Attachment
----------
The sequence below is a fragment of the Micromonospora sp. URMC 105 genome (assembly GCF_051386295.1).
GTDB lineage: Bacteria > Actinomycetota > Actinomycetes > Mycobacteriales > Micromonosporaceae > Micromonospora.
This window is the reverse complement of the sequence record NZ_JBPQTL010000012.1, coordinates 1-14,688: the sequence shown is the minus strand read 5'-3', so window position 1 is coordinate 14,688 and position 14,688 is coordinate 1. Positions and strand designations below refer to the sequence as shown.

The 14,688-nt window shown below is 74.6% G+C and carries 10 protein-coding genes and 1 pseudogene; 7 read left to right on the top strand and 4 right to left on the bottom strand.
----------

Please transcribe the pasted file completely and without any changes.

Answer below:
The sequence below is a fragment of the Micromonospora sp. URMC 105 genome (assembly GCF_051386295.1).
GTDB lineage: Bacteria > Actinomycetota > Actinomycetes > Mycobacteriales > Micromonosporaceae > Micromonospora.
This window is the reverse complement of the sequence record NZ_JBPQTL010000012.1, coordinates 1-14,688: the sequence shown is the minus strand read 5'-3', so window position 1 is coordinate 14,688 and position 14,688 is coordinate 1. Positions and strand designations below refer to the sequence as shown.

The 14,688-nt window shown below is 74.6% G+C and carries 10 protein-coding genes and 1 pseudogene; 7 read left to right on the top strand and 4 right to left on the bottom strand.